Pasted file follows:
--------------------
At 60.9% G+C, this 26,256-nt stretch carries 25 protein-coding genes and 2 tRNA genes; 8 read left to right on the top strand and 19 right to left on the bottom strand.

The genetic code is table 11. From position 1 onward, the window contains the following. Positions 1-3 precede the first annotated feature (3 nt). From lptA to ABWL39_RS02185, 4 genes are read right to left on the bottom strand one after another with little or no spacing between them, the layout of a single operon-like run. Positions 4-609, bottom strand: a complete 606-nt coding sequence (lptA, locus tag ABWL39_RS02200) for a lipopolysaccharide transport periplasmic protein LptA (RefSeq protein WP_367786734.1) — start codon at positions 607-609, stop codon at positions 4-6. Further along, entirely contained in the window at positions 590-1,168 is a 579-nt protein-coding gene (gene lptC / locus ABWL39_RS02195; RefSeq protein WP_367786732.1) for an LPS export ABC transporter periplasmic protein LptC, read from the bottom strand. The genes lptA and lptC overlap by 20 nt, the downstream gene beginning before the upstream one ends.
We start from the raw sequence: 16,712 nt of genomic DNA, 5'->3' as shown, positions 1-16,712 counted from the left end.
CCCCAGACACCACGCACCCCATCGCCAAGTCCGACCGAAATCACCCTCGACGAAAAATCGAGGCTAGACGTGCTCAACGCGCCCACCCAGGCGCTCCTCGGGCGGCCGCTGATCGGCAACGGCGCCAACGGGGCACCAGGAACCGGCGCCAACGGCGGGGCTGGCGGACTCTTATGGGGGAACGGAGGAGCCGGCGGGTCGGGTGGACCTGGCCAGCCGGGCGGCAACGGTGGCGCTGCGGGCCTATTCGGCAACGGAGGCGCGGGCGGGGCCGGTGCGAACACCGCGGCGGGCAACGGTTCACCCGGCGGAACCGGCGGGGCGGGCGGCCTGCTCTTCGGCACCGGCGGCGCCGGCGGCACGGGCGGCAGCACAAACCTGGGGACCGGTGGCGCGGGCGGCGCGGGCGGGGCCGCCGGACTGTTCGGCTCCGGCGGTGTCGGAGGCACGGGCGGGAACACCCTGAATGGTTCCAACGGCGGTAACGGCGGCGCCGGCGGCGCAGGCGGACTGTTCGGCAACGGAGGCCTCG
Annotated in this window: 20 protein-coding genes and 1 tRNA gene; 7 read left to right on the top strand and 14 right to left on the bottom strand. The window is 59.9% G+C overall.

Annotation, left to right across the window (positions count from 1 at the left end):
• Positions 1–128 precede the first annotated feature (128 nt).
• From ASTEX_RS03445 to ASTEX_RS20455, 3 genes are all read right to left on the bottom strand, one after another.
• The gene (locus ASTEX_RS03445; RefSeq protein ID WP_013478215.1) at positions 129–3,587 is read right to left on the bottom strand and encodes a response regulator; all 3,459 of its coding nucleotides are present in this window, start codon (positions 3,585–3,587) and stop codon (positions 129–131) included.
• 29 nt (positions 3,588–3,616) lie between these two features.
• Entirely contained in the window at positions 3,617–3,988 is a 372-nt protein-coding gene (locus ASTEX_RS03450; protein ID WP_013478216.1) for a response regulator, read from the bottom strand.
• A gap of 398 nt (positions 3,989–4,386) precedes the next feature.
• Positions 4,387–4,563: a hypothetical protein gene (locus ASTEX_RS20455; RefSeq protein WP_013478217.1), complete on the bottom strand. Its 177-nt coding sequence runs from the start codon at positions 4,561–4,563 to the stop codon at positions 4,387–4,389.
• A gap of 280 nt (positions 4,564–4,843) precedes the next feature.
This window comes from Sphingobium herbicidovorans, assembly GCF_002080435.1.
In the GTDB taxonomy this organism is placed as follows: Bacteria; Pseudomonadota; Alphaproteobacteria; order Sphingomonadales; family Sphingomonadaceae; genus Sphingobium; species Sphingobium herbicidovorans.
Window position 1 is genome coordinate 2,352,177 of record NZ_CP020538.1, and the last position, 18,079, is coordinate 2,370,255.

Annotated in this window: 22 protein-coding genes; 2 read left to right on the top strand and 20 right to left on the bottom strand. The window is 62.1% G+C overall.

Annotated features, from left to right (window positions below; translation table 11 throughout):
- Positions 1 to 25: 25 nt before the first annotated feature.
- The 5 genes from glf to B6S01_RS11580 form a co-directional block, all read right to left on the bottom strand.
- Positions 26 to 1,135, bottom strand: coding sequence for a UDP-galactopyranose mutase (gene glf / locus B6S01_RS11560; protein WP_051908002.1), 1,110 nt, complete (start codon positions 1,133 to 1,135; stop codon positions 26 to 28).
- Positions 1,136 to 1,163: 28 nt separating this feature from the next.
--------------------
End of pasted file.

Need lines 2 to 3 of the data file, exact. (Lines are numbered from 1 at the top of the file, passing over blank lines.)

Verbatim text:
The genetic code is table 11. From position 1 onward, the window contains the following. Positions 1-3 precede the first annotated feature (3 nt). From lptA to ABWL39_RS02185, 4 genes are read right to left on the bottom strand one after another with little or no spacing between them, the layout of a single operon-like run. Positions 4-609, bottom strand: a complete 606-nt coding sequence (lptA, locus tag ABWL39_RS02200) for a lipopolysaccharide transport periplasmic protein LptA (RefSeq protein WP_367786734.1) — start codon at positions 607-609, stop codon at positions 4-6. Further along, entirely contained in the window at positions 590-1,168 is a 579-nt protein-coding gene (gene lptC / locus ABWL39_RS02195; RefSeq protein WP_367786732.1) for an LPS export ABC transporter periplasmic protein LptC, read from the bottom strand. The genes lptA and lptC overlap by 20 nt, the downstream gene beginning before the upstream one ends.
We start from the raw sequence: 16,712 nt of genomic DNA, 5'->3' as shown, positions 1-16,712 counted from the left end.